This week, GBH Executive Arts Editor Jared Bowen discusses the work of British painter J.M.W. Turner and Terri Lyne Carrington's mission to find the Next Jazz Legacy.
Turner’s Modern World
On view at the Museum of Fine Arts through July 10
Over 100 pieces of art highlighting J.M.W. Turner's versatility are now on display at the Museum of Fine Arts. Turner captured the changing landscape of the industrial revolution. Unlike some notable painters of his time, Turner was regarded as a man of the people. "He didn't come from wealth and privilege, so he was very attuned to his world," Bowen says.
Turner's works depict historical shifts and the advancements of his time — from technology to the fight for political reform. "There were criticisms of the monarchy and abuses of government in power and privilege, and he rendered a lot of that in his paintings," Bowen says. "And so we see the arc of that social progressive notion of his in this show."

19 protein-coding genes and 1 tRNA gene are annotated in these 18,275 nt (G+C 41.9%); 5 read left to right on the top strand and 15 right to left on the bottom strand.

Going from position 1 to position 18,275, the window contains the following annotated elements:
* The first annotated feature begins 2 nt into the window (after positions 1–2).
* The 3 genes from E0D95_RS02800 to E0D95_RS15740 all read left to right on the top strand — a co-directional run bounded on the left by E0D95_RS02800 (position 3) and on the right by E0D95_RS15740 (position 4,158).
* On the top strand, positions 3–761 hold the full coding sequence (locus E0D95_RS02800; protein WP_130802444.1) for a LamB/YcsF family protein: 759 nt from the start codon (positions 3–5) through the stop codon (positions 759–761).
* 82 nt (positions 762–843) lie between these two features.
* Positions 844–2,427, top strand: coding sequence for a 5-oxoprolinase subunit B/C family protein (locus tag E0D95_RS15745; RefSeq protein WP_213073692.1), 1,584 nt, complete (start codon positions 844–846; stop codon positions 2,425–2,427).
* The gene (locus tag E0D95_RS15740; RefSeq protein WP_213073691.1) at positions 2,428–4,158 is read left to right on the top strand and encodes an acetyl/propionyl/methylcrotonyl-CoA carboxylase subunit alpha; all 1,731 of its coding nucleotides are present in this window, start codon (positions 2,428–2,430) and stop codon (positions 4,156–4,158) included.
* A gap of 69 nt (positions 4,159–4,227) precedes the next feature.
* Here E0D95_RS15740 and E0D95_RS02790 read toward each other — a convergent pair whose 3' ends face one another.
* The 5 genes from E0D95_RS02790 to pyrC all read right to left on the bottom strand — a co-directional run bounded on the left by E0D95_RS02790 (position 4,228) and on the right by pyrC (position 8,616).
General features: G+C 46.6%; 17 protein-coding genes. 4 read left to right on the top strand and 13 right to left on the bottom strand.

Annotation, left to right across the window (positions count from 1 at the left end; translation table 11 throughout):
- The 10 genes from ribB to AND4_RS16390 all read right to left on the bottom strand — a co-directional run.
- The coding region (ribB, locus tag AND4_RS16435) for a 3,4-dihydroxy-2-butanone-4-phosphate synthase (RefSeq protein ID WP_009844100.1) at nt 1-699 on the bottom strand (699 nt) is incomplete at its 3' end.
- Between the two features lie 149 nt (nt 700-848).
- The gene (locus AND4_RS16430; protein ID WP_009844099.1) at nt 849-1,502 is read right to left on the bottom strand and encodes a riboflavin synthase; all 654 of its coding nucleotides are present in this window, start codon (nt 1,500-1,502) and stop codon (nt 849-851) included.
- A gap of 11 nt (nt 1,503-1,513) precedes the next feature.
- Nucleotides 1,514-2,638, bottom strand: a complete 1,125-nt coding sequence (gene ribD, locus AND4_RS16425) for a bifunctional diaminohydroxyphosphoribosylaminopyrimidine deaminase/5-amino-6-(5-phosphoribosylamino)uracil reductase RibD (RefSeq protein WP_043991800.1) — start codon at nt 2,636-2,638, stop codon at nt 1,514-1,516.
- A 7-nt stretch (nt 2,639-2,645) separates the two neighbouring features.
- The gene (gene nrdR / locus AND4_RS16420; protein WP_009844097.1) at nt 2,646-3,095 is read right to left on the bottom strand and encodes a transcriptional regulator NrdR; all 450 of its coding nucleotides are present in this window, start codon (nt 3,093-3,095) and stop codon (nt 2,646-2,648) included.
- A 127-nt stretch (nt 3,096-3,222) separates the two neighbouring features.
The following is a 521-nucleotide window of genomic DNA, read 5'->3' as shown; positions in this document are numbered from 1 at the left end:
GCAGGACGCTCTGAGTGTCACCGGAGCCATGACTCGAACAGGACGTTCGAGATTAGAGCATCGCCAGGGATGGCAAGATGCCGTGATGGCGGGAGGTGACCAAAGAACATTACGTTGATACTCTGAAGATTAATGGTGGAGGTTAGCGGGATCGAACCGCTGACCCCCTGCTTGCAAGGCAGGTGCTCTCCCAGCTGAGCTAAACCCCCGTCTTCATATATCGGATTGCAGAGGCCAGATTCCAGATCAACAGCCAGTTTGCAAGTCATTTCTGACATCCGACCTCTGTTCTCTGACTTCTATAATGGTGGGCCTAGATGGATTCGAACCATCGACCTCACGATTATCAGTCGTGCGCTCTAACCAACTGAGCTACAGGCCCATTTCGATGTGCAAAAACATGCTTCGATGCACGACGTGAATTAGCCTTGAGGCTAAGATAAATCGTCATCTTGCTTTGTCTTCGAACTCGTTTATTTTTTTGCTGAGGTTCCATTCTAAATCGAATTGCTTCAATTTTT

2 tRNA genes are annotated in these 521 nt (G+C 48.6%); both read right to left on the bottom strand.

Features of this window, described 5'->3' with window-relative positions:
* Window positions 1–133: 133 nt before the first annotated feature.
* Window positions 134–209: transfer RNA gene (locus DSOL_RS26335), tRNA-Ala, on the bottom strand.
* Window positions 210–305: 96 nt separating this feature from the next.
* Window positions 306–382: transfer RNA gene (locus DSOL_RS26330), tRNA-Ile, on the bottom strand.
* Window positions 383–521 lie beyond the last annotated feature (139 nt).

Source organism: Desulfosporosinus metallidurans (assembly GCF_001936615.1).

Next Jazz Legacy
A new national apprenticeship program for women and non-binary improvisers in jazz.
Terri Lyne Carrington, a three-time Grammy award winning jazz musician, is on a mission to find a new musical prodigy and promote gender equity. The Next Jazz Legacy, a collaboration between New Music USA and Berklee Institute of Jazz and Gender Justice, looks to end the gender disparity in jazz by highlighting the work of female and non-binary musicians. With the Grammys right around the corner, Bowen notes that "if you look at the jazz nominees, you'll see that it's a very male-dominated list." Bowen continues, "This is really taking a look at this huge gender problem in jazz and recognizing that it needs to change and it needs to change now."
Next Jazz Legacy's innaugural awardees will be given mentorship from jazz artists like Wayne Shorter and Esperanza Spalding. The opportunity will give these emerging artists "a leg up to get into this industry," Bowen says. "I talked to two of the awardees who told me that all of the things they've had to suffer as women in the industry being told that women 'play softer than men' — that if you're in jazz, really, if you're a woman, you're supposed to be a singer and nothing more."
As Bowen acknowledges, Carrington is well aware of the added stress facing female and non-binary musicians and hopes the program can work to allow these musicians to enjoy their instruments peace.